Hall of Fame - T
Fred J Taylor
Inducted: March 2015
Fred J Taylor was born in 1919 at Leighton Buzzard and taught himself to fish from an early age. With his brother Ken and cousin Joe, they became known for their prowess in catching tench at Wootton Underwood Lakes, and were often known as ‘the Taylor brothers’.
After a friendship with Dick Walker developed in the early 1950s, Fred began writing fishing articles for periodicals of that period, the Angling Times, Anglers News, Fishing Gazette and Angler’s Mail.
Fred fished at several of the famous carp fisheries during the 1950s and 1960s, including Benniworth Haven (Woldale), Redmire Pool and Delafields (the Sand Spit). It was from Woldale that Fred caught his first double-figure carp, a 16-pounder, that qualified him for membership of the Carp Catchers’ Club. He was proposed by Dick Walker and accepted the invitation into this elite group in 1957.
In later years he fished for carp with Tim Paisley, who was instrumental in Fred catching his first 20lb carp from Birch Grove, in Shropshire.
To some extent Fred helped to spread the sport of carp fishing in the United States, where he was a frequent visitor and made innumerable angling pals. He was perhaps more at home with the American philosophy of fishing than in his native UK, because at heart Fred was a hunting man who liked nothing better than to cook his catch over an open fire in the countryside. It was from America that Fred brought back to the UK the idea of using maize for carp. He had seen it used extensively and successfully in the States. However, the idea never caught on at the time, and the concept of mass baits had to wait for its popularisation until the successes of Chris Yates, Rod Hutchinson and others at Redmire Pool.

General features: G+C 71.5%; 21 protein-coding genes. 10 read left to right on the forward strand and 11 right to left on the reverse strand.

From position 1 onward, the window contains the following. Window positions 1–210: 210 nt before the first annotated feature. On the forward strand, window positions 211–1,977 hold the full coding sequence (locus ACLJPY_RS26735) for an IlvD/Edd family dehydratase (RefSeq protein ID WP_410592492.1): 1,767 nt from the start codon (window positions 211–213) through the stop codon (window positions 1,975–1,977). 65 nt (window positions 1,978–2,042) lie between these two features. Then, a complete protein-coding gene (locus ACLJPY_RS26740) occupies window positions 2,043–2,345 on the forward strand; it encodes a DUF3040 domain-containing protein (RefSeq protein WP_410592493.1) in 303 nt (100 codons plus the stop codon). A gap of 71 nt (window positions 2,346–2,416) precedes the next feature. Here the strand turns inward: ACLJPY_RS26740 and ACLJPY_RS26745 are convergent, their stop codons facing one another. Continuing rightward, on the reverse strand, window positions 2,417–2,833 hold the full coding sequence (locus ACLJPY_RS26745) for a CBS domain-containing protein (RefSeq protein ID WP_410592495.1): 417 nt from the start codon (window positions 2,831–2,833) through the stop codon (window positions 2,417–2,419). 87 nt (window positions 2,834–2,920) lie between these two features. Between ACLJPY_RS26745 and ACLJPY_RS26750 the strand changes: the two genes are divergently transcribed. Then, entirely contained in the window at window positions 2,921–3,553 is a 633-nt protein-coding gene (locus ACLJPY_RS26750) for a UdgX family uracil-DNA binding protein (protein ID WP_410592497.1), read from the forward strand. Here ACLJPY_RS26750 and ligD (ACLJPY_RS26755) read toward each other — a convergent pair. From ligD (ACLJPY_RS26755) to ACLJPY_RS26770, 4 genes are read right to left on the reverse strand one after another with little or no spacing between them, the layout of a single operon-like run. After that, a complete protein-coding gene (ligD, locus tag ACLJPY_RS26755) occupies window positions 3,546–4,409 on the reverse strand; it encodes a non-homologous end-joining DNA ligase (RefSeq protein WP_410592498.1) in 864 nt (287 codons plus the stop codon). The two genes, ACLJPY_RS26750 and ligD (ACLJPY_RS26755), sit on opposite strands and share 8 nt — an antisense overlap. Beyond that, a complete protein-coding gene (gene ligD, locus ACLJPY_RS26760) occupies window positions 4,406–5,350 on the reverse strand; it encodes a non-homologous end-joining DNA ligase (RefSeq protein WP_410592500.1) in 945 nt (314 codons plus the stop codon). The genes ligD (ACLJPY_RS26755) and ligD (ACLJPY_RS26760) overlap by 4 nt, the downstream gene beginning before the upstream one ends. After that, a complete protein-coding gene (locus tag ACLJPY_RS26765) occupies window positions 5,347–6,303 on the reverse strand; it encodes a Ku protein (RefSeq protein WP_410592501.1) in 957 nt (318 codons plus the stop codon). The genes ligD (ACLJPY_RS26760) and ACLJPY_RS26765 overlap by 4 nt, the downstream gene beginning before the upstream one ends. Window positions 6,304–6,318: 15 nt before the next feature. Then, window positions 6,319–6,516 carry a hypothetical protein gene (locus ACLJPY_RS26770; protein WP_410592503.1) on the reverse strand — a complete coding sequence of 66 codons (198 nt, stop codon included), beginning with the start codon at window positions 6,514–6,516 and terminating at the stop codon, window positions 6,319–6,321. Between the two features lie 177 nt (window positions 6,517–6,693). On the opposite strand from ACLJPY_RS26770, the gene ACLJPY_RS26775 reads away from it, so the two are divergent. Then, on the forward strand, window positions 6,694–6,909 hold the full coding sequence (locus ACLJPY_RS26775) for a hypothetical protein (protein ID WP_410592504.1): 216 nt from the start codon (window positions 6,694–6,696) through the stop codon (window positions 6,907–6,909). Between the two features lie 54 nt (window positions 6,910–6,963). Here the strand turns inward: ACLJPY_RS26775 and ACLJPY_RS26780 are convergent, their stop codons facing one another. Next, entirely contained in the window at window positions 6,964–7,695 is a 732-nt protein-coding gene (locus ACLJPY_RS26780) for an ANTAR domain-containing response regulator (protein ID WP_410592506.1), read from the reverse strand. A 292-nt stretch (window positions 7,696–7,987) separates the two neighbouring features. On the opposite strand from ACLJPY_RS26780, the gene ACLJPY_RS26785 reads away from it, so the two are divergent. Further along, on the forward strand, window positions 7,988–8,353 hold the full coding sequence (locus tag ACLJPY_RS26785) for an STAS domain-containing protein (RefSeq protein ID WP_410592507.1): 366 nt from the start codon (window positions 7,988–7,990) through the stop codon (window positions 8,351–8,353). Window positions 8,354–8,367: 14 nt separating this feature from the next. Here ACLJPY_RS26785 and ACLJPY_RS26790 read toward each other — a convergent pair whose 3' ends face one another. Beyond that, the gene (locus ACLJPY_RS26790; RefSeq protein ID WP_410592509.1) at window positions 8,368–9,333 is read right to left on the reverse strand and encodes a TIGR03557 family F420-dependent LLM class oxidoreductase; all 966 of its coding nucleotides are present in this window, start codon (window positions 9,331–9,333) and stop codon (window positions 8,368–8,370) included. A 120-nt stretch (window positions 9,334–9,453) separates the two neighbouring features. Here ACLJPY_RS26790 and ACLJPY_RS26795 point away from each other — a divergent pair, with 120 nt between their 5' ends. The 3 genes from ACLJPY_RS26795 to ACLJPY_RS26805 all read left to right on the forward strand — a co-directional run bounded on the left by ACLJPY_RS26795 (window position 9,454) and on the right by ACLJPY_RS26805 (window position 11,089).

He was the author of 18 sporting and cooking books and was a prolific writer in magazines and newspapers right up until his death in 2008, a little time after he had been awarded an MBE.
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Inducted: March 2010
Long-time angling pal of Richard Walker (himself a Hall of Fame inductee) and, though Dick was some six years older, they were inseparable angling companions.
By the age of 14 Pete had caught a carp of 14½lb an achievement few adult anglers at that time had equalled – and he went on to catch carp over the magic 20lb mark at a time when carp of that size were very thin on the ground.
For a number of years Pete was works manager of a firm of manufacturing chemists, but later he became a well-known and highly respected travelling agent for tackle giant Hardy’s.
Pete was invariably seen with his black Labrador dog Ross, who was constantly at his side, sitting patiently by his master on a carp-fishing trip.
Peter fished for many different species of fish but is best remembered for his carp fishing exploits. In June 1952 he landed the second largest carp caught at the time – the 28lb 10oz mirror seen here. And of course it was Peter Thomas who was at Dick Walker’s side on that fateful morning in September 1952 when he summoned up all his strength and wielded the landing net to engulf Dick’s 44lb record breaker.
Pete lived into his nineties and sadly passed away in January 2015.